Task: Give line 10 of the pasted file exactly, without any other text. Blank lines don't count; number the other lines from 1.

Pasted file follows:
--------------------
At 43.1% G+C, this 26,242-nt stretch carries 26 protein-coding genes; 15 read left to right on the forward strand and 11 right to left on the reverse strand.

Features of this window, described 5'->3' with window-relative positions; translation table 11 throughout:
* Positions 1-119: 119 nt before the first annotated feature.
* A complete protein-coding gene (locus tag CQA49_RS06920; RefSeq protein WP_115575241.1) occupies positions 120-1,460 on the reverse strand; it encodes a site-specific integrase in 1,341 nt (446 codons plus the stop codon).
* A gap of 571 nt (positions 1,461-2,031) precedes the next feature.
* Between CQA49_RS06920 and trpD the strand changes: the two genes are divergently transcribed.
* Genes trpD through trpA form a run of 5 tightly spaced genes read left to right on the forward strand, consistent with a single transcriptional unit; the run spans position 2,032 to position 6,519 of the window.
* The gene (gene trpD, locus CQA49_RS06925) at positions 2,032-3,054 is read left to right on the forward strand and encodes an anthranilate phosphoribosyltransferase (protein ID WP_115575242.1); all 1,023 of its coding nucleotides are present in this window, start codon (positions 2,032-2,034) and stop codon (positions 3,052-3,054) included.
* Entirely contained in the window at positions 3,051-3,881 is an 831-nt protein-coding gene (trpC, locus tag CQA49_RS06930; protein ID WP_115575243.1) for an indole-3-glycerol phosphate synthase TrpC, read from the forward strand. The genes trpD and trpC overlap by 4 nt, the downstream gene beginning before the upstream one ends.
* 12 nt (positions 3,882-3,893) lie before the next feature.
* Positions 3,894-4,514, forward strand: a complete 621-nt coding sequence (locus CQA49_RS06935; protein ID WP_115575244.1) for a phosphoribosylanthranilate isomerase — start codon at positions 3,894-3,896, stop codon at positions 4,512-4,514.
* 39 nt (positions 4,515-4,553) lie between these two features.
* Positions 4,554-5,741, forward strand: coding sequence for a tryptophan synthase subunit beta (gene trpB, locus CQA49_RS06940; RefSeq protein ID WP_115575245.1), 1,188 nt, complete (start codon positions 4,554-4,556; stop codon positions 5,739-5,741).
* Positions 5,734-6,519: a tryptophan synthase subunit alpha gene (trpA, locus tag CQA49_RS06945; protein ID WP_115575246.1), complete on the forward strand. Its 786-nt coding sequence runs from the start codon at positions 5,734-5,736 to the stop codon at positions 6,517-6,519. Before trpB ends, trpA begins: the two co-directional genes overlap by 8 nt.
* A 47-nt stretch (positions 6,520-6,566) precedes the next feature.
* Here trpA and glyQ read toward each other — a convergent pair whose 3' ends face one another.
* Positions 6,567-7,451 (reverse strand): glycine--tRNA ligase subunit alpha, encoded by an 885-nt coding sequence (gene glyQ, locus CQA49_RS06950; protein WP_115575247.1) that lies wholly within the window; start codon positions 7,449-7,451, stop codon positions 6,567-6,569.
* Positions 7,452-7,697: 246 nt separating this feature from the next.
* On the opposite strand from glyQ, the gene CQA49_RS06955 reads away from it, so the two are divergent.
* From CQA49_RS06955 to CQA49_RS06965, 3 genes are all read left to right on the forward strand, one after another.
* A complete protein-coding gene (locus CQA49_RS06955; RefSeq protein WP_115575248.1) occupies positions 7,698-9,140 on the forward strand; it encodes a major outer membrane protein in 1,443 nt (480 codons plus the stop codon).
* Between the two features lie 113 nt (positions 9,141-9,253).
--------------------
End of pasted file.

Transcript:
* 12 nt (positions 3,882-3,893) lie before the next feature.